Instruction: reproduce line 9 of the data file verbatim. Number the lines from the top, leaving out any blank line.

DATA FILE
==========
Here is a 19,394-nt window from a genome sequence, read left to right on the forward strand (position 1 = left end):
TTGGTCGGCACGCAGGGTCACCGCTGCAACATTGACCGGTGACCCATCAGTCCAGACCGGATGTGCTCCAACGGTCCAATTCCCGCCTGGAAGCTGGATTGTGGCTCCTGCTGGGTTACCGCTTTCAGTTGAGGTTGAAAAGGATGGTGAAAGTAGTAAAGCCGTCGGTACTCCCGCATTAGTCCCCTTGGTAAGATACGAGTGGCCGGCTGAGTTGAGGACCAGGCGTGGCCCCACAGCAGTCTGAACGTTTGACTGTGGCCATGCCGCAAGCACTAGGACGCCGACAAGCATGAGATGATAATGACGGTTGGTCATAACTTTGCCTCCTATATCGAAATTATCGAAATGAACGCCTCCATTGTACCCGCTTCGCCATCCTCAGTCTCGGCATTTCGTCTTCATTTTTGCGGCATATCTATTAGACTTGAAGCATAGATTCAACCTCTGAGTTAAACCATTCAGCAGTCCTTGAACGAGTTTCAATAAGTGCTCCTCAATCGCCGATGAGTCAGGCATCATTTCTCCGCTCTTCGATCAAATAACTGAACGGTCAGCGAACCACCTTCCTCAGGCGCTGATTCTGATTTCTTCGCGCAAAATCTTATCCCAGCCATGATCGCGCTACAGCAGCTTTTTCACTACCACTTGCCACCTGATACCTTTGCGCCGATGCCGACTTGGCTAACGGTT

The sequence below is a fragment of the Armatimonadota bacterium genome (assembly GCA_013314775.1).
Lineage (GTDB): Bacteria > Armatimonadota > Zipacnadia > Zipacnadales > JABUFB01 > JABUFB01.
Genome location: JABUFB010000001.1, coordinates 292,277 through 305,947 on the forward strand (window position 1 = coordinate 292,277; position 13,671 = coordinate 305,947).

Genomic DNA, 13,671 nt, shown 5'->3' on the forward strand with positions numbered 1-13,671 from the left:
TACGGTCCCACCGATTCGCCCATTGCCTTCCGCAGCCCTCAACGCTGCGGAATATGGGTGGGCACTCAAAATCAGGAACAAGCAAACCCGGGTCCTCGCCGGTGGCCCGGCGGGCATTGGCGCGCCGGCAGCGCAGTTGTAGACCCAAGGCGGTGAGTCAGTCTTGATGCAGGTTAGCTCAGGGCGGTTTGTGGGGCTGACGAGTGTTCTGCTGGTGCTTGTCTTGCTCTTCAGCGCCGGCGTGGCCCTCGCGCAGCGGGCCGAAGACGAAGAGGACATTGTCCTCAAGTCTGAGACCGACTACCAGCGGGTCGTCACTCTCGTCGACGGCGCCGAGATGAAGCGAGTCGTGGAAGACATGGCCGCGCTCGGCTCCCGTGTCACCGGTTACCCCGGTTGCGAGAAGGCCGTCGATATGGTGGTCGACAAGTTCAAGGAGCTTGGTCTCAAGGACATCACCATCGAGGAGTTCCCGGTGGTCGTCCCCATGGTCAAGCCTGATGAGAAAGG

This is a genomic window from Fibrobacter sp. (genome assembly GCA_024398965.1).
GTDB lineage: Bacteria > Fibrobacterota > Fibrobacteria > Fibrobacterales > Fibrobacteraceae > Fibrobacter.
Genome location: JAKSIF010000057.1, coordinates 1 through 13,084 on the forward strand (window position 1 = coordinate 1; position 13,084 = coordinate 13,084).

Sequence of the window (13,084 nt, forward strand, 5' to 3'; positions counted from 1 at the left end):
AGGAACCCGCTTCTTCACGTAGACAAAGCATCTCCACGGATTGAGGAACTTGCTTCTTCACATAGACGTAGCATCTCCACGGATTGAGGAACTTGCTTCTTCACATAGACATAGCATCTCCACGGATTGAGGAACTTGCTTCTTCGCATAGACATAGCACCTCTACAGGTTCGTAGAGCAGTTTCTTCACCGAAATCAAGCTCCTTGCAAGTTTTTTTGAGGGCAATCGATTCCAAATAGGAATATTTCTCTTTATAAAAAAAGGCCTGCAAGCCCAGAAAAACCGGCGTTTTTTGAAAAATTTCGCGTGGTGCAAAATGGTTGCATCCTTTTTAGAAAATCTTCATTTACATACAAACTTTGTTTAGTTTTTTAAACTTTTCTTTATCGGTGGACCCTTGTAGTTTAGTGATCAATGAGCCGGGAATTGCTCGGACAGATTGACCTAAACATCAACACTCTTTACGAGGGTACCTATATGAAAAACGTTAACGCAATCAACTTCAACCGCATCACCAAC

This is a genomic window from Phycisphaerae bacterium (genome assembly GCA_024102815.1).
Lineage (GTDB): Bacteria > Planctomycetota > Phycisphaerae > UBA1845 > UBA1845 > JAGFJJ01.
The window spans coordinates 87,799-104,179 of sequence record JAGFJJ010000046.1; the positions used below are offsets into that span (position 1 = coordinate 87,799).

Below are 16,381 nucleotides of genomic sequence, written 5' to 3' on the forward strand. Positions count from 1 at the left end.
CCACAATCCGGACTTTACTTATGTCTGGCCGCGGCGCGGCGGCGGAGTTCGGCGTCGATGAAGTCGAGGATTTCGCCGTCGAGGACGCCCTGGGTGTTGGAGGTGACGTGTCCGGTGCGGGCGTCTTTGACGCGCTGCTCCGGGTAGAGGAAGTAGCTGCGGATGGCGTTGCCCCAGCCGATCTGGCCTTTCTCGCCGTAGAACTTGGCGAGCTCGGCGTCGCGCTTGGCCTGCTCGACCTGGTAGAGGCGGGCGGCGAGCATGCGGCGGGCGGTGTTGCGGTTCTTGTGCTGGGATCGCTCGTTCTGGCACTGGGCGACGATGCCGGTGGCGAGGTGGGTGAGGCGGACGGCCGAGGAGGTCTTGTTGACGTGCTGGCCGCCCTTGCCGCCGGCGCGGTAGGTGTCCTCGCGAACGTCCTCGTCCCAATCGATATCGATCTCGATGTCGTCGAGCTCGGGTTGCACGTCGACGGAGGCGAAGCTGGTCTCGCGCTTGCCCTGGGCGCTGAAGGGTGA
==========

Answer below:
GTDB lineage: Bacteria > Fibrobacterota > Fibrobacteria > Fibrobacterales > Fibrobacteraceae > Fibrobacter.